50. DeMarco Murray, Cowboys
The Philanthropist likes Vincent Jackson and the Chargers in Week 1.
Survivor Act Of Self-Preservation
Ever heard of a survivor pool? It's a simple game where contestants are asked to select one lead-pipe cinch for wins in Weeks 1, 2, 3, 4, etc. -- with the caveat of only using a particular club once per season (in victory, at least). For example, I have San Diego defeating Minnesota at home in Week 1. By virtue of that, I cannot designate the Chargers to win in Weeks 2-17. The same holds true for Dallas (over Washington) in Week 3; after that game, I can no longer pick the Cowboys to prevail the rest of the way. Any incorrect picks automatically knock a contestant out of the pool; and if anyone should be left standing by Week 17 -- an impossible task for me last year -- they're entitled to all or some of the winnings (which can be quite lucrative in some leagues).
My 17 survivor locks:
Week 1 -- San Diego over Minnesota
Week 2 -- N.Y. Giants over St. Louis
Week 3 -- Dallas over Washington
Week 4 -- Chicago over Carolina
Week 5 -- Pittsburgh over Tennessee
Week 6 -- Oakland over Cleveland
Week 7 -- Miami over Denver
Week 8 -- Baltimore over Arizona
Week 9 -- Kansas City over Miami
Week 10 -- Philadelphia over Arizona
Week 11 -- Green Bay over Tampa Bay
Week 12 -- Seattle over Washington
Week 13 -- New Orleans over Detroit
Week 14 -- N.Y. Jets over Kansas City
Week 15 -- St. Louis over Cincinnati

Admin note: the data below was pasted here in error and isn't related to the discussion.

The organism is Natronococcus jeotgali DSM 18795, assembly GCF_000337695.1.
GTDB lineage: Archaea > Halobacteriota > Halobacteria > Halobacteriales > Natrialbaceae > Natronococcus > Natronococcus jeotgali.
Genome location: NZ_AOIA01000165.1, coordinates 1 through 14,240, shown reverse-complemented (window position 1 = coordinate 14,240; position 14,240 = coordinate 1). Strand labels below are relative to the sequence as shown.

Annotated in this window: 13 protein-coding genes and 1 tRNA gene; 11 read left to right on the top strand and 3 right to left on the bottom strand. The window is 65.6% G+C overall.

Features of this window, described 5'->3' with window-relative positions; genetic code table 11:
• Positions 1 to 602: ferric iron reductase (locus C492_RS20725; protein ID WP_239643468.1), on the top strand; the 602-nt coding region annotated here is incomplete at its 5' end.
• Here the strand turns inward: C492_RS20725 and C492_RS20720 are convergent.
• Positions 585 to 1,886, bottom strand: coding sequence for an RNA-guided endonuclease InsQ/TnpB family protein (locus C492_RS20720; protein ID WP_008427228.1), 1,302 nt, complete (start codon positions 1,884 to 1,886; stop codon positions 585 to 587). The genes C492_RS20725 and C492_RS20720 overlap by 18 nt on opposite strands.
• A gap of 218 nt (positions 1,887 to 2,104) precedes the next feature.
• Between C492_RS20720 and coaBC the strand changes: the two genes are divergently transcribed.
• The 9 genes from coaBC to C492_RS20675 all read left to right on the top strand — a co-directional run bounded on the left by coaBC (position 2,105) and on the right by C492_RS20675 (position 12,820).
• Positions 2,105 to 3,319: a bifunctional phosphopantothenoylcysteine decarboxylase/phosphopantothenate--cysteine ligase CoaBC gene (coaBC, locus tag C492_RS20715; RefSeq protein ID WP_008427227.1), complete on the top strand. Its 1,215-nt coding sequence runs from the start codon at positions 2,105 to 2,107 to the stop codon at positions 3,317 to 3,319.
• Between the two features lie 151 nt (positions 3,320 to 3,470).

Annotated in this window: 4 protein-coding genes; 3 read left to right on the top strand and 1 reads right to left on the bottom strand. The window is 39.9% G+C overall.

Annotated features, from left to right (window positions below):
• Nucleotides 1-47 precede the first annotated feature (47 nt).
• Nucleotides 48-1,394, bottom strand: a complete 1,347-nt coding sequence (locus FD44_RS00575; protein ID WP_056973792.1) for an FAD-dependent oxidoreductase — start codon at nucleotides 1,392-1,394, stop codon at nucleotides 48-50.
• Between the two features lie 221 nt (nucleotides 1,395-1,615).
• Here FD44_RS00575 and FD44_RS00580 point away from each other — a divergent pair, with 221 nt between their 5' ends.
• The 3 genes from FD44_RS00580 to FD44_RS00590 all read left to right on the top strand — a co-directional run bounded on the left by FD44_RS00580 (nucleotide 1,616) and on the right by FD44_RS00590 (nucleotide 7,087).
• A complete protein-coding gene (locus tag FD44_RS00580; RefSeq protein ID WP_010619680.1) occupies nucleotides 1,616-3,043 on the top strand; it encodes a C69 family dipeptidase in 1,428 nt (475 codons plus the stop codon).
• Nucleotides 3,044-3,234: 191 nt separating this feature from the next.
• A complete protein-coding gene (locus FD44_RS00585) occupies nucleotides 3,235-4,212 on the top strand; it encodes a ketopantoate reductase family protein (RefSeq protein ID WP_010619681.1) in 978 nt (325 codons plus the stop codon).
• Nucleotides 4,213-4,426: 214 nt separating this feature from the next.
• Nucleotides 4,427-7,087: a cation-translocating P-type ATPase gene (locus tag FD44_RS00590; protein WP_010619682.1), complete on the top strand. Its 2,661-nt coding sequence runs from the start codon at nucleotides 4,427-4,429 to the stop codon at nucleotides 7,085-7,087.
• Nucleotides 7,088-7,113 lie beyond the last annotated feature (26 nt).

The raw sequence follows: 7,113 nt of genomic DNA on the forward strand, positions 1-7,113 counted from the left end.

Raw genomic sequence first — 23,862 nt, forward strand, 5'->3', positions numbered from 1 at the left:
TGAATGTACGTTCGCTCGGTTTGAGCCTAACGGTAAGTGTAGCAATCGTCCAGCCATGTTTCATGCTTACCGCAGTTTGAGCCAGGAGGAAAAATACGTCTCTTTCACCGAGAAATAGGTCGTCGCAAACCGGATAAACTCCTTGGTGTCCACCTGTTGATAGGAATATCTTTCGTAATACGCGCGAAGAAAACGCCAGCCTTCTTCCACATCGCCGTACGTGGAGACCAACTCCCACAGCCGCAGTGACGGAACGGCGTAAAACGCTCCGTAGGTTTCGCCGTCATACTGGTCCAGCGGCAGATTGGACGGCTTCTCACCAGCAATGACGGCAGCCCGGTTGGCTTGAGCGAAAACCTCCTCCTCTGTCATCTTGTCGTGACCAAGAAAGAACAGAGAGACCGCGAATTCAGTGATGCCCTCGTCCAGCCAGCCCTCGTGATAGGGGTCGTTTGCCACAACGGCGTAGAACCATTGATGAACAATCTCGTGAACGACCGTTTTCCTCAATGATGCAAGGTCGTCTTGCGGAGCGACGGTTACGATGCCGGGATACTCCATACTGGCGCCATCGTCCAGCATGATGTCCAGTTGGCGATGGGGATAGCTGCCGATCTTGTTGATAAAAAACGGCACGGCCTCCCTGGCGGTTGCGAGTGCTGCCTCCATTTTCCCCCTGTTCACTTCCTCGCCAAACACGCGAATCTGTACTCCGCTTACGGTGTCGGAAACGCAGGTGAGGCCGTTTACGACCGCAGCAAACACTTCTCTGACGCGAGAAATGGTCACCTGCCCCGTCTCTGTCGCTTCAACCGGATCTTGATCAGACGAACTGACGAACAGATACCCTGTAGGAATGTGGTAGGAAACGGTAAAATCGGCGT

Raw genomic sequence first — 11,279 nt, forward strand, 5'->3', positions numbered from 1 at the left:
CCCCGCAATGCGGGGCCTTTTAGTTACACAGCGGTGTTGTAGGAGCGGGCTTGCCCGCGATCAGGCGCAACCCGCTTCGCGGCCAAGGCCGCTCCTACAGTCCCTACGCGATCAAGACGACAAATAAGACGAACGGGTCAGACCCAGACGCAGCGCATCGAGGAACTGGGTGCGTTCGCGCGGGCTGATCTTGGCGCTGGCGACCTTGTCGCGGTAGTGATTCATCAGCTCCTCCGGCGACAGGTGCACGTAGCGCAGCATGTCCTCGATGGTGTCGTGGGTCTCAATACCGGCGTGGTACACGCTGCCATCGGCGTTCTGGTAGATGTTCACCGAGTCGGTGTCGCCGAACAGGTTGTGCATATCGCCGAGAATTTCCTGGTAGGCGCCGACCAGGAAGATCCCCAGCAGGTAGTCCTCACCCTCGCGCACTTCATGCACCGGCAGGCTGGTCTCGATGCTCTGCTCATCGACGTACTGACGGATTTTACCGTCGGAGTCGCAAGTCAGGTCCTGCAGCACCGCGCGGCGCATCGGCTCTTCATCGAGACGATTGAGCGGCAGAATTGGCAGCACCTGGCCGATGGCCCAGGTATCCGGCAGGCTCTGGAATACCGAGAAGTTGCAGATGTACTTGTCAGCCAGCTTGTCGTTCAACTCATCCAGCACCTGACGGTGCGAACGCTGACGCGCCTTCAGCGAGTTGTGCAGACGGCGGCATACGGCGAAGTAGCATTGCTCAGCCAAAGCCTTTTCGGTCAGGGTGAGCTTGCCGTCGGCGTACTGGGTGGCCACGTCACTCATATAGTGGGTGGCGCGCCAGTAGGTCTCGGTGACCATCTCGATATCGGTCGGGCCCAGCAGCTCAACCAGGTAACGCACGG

Week 16 -- Indianapolis over Houston
Week 17 -- New England over Buffalo
Survivor Rules To Live By
1. Above all, target a home team to win that week.
2. When in doubt, exploit bottom-feeder clubs on the road (Redskins, Bills, Bengals, Panthers, etc.).
3. Don't be afraid to pick the champion Packers to lose on the road -- especially when playing indoors.
4. It's best to avoid primetime games between teams of similar stature.
5. Don't use the Packers, Ravens or Saints in Week 17 -- after they've clinched playoff spots.
6. Avoid picking against the Lions early in the season (with Matthew Stafford wreaking havoc).
7. Avoid picking against the schizophrenic Raiders at any point of the season.
8. Only pick home upsets from games involving intra-divisonal opponents.
9. Don't be afraid to pick against the Giants in the latter half of the season (big run of daunting opponents).
10. Don't get sucked into revenge games involving Kevin Kolb, Albert Haynesworth, Steve Smith (Eagles) or Donovan McNabb -- either in victory or defeat.
D-Mac The Knife
As if today's column hasn't offered enough Darren McFadden sightings -- remember this mad-dash TD against South Carolina? -- here are some mini-Revelations detailing D-Mac's fantasy potential with the Raiders ... you know, the only team since the NFL-AFL merger (1970) to sweep its division games and still miss the playoffs.
What He'll Like: In a surprise to few, the Raiders went 6-2 last year in games that QB Jason Campbell attempted 26 or fewer passes. For 2011, that same pattern would translate to plenty of touches for McFadden and Michael Bush (8 TDs last season) ... and less pressure on Campbell (61-percent career passer) to carry Oakland against the AFC West and NFC North -- arguably the NFL's toughest divsion this season.
ICONCan McFadden duplicate last season's numbers?
What He'll Like, Part II: Very few clubs could lose a top-flight offensive guard like Robert Gallery without missing a beat, but the Raiders' foundation -- on paper -- appears to be rock-solid. Stefen Wisniewski, Joseph Barksdale and left tackle Jared Veldheer, the pride of Hillsdale College, are high draft picks and long-term keepers. And guards Roy Schuening and Cooper Carlisle possess a keen flair for road-grating. And then there's Bruce Campbell, the